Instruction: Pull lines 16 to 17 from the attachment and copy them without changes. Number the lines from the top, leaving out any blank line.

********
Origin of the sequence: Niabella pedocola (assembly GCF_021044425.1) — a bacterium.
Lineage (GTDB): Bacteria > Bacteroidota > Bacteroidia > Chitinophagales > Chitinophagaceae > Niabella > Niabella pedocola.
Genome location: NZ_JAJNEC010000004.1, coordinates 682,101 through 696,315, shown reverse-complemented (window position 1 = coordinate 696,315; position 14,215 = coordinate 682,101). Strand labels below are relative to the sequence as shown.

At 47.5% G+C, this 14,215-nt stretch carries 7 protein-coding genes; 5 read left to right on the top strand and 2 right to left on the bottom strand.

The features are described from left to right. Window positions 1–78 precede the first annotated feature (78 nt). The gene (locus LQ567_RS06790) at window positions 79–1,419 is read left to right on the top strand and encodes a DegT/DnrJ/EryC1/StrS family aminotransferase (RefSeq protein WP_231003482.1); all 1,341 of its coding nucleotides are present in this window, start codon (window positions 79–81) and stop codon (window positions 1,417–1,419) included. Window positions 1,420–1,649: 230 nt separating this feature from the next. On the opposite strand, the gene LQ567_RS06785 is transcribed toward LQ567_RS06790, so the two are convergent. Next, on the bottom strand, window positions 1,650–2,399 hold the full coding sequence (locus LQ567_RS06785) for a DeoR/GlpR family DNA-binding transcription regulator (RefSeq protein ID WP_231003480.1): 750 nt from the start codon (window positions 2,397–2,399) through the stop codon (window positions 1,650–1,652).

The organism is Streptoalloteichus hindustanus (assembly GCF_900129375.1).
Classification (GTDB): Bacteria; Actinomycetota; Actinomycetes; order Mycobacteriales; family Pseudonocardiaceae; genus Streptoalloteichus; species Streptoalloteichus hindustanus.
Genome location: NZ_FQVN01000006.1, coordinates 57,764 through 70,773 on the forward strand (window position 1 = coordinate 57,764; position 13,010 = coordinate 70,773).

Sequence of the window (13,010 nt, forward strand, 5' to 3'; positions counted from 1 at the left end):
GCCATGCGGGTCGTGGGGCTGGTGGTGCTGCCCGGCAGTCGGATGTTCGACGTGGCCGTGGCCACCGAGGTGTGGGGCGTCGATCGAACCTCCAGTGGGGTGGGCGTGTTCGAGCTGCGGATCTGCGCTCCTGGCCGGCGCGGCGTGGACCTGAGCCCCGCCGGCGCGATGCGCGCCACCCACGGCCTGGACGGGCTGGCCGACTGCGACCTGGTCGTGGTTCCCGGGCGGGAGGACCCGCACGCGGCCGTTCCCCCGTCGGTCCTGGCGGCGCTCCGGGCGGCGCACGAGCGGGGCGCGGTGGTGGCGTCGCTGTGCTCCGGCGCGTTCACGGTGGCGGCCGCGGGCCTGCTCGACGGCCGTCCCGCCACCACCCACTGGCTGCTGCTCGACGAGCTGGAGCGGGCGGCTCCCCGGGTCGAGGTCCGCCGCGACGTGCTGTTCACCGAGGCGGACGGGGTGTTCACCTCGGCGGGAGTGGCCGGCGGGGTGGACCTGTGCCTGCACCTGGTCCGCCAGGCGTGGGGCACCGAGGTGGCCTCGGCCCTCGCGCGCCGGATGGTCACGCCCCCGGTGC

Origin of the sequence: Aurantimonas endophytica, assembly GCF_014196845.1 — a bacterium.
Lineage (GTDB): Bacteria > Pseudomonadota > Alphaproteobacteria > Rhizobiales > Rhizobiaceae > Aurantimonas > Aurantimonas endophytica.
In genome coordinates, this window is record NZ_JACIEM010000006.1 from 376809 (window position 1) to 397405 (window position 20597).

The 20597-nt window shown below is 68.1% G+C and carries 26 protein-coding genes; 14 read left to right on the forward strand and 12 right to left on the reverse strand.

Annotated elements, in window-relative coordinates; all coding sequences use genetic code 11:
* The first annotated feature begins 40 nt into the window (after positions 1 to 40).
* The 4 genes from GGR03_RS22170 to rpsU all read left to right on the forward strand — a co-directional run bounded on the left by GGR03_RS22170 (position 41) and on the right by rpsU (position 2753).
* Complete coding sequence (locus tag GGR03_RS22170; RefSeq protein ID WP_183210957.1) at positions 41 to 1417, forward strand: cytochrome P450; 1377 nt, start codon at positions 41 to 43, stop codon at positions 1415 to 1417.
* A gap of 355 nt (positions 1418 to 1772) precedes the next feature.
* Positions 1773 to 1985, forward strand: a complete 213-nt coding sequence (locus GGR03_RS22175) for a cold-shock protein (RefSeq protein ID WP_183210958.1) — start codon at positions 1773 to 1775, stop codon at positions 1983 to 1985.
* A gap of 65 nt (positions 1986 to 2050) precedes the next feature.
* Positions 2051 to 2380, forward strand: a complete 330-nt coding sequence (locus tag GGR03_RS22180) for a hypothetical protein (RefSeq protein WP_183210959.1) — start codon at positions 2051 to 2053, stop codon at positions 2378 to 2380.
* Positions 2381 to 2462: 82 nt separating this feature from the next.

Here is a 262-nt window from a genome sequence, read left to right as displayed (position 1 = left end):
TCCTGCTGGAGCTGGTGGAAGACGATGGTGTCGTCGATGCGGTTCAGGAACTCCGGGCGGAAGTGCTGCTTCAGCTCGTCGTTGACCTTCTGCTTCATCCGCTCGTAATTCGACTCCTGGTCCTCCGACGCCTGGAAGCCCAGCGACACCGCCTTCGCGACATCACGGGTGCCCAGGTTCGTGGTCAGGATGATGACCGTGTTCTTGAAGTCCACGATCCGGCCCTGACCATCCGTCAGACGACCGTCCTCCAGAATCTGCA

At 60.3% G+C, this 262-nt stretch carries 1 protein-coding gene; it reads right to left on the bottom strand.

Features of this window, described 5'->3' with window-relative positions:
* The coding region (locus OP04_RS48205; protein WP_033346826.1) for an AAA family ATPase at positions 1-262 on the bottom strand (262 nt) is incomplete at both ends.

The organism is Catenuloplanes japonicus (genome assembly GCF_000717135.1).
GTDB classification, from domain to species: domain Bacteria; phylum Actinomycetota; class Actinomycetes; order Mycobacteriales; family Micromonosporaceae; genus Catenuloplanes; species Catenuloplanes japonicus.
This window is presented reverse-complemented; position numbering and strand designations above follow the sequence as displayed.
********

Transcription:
* The first annotated feature begins 40 nt into the window (after positions 1 to 40).
* The 4 genes from GGR03_RS22170 to rpsU all read left to right on the forward strand — a co-directional run bounded on the left by GGR03_RS22170 (position 41) and on the right by rpsU (position 2753).